See also[edit]


  1. ^ Lena Groeger (April 12, 2012). "And You Thought It Was Just 'Pink' Slime". ProPublica.
  2. ^ a b Micky Meece (April 12, 2012). "Take a Look at 'White Slime, ' a 'Pink Slime' Cousin". Forbes. Retrieved 2012-04-17.
  3. ^ "Meat and Poultry Labeling Terms". USDA-FSIS.
  4. ^ Tasić, A; Kureljušić, J; Nešić, K; Rokvić, N; Vićentijević, M; Radović, M; Pisinov, B (September 2017). "Determination of calcium content in mechanically separated meat". IOP Conference Series: Earth and Environmental Science. 85: 012056. doi:10.1088/1755-1315/85/1/012056.
  5. ^ Federal Register / Vol. 47, No. 125 / Tuesday, June 29, 1982 / Rules and Regulations, 9 CFR Part 319 [47 FR 28256, available from]
  6. ^ "9 CFR § 319.6 - Limitations with respect to use of Mechanically Separated (Species)". LII / Legal Information Institute.
  7. ^ "9 CFR Part 318, et al.; Poultry Products Produced by Mechanical Separation and Products In Which Such Poultry Products Are Used; Final Rule" (PDF). U.S. Department of Agriculture. Retrieved 2007-11-25.
  8. ^ "Hot Dogs and Food Safety". USDA. August 6, 2013. Retrieved 2014-06-17.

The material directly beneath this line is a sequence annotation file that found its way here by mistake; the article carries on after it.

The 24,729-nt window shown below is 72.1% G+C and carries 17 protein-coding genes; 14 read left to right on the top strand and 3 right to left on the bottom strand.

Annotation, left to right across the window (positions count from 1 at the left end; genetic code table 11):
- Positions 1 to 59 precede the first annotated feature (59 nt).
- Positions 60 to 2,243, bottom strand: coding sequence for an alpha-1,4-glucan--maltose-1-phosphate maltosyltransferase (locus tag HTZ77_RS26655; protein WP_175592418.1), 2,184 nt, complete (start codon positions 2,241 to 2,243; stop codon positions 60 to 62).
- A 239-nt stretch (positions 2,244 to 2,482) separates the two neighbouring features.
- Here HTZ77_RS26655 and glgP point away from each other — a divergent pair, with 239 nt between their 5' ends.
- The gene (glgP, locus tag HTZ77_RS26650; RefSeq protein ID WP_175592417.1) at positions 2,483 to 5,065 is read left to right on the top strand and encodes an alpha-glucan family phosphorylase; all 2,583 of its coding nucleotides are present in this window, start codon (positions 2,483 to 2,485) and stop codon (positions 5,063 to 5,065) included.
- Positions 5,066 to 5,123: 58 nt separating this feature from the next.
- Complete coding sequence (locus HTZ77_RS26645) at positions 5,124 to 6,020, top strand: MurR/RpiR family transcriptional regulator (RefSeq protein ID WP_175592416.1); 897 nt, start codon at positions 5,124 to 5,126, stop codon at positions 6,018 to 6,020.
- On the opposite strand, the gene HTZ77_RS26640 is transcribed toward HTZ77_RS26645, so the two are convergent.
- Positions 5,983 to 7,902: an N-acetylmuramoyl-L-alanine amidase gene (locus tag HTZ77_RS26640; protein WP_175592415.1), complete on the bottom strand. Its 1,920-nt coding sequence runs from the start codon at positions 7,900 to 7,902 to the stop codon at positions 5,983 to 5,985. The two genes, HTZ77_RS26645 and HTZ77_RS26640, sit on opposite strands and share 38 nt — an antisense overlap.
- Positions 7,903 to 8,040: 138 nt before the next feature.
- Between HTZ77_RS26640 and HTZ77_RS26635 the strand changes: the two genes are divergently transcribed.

9. ^ "Bovine Spongiform Encephalopathy". USDA. March 2005. Archived from the original on 2011-11-13. Retrieved 2011-11-20.
  10. ^ "FSIS Further Strengthens Protections Against Bovine Spongiform Encephalopathy (BSE)". USDA. March 2005. Archived from the original on 2012-03-21. Retrieved 2011-11-20.
  11. ^ "What is mechanically recovered meat". BBC News. August 9, 2001. Retrieved 2011-11-20.
  12. ^ a b "Report On Mechanically Recovered Meat Health Rules Applicable To The Production And Use Of Mechanically Recovered Meat - Report of the Scientific Veterinary Committee". Health and Food Safety | European Commission. 16 September 1997. Archived from the original on 2009-10-03. Retrieved 2015-06-27.
  13. ^ a b "Mechanically separated meat: EFSA advises on public health risks and detection methods | EFSA". 27 March 2013.
  14. ^ "Scientific Opinion on the public health risks related to mechanically separated meat (MSM) derived from poultry and swine". EFSA Journal. 11 (3). March 2013. doi:10.2903/j.efsa.2013.3137.
  15. ^ "Mechanically separated meat and meat structure". New Food Magazine.

External links[edit]